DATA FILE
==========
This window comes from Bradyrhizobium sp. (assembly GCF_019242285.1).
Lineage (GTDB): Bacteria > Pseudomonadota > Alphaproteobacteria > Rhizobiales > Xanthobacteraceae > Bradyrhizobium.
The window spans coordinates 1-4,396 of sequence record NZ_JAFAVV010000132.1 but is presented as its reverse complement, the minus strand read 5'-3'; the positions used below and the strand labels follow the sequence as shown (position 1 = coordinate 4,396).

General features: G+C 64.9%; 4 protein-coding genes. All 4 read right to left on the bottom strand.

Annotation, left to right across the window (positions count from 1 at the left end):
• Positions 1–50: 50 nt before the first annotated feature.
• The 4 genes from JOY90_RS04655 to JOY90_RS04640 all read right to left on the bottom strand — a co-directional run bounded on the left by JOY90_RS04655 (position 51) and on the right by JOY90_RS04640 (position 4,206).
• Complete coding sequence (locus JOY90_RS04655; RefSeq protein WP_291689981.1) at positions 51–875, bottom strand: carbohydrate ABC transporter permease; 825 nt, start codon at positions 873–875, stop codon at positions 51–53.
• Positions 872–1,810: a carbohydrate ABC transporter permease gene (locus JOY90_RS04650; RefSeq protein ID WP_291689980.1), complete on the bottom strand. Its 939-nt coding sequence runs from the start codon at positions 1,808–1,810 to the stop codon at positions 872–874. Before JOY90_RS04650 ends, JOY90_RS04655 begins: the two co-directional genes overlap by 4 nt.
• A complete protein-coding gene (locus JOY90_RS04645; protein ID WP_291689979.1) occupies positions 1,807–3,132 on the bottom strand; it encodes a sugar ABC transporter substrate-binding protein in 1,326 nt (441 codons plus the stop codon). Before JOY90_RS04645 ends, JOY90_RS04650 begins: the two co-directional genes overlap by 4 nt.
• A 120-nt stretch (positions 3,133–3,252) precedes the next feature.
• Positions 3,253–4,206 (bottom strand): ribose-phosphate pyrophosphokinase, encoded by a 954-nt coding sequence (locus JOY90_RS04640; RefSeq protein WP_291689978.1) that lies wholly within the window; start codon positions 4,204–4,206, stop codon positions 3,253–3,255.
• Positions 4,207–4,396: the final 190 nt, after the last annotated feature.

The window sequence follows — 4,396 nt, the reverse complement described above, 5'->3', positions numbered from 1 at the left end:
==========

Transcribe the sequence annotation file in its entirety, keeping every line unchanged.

This window comes from Bradyrhizobium sp. (assembly GCF_019242285.1).
Lineage (GTDB): Bacteria > Pseudomonadota > Alphaproteobacteria > Rhizobiales > Xanthobacteraceae > Bradyrhizobium.
The window spans coordinates 1-4,396 of sequence record NZ_JAFAVV010000132.1 but is presented as its reverse complement, the minus strand read 5'-3'; the positions used below and the strand labels follow the sequence as shown (position 1 = coordinate 4,396).

General features: G+C 64.9%; 4 protein-coding genes. All 4 read right to left on the bottom strand.

Annotation, left to right across the window (positions count from 1 at the left end):
• Positions 1–50: 50 nt before the first annotated feature.
• The 4 genes from JOY90_RS04655 to JOY90_RS04640 all read right to left on the bottom strand — a co-directional run bounded on the left by JOY90_RS04655 (position 51) and on the right by JOY90_RS04640 (position 4,206).
• Complete coding sequence (locus JOY90_RS04655; RefSeq protein WP_291689981.1) at positions 51–875, bottom strand: carbohydrate ABC transporter permease; 825 nt, start codon at positions 873–875, stop codon at positions 51–53.
• Positions 872–1,810: a carbohydrate ABC transporter permease gene (locus JOY90_RS04650; RefSeq protein ID WP_291689980.1), complete on the bottom strand. Its 939-nt coding sequence runs from the start codon at positions 1,808–1,810 to the stop codon at positions 872–874. Before JOY90_RS04650 ends, JOY90_RS04655 begins: the two co-directional genes overlap by 4 nt.
• A complete protein-coding gene (locus JOY90_RS04645; protein ID WP_291689979.1) occupies positions 1,807–3,132 on the bottom strand; it encodes a sugar ABC transporter substrate-binding protein in 1,326 nt (441 codons plus the stop codon). Before JOY90_RS04645 ends, JOY90_RS04650 begins: the two co-directional genes overlap by 4 nt.
• A 120-nt stretch (positions 3,133–3,252) precedes the next feature.
• Positions 3,253–4,206 (bottom strand): ribose-phosphate pyrophosphokinase, encoded by a 954-nt coding sequence (locus JOY90_RS04640; RefSeq protein WP_291689978.1) that lies wholly within the window; start codon positions 4,204–4,206, stop codon positions 3,253–3,255.
• Positions 4,207–4,396: the final 190 nt, after the last annotated feature.

The window sequence follows — 4,396 nt, the reverse complement described above, 5'->3', positions numbered from 1 at the left end: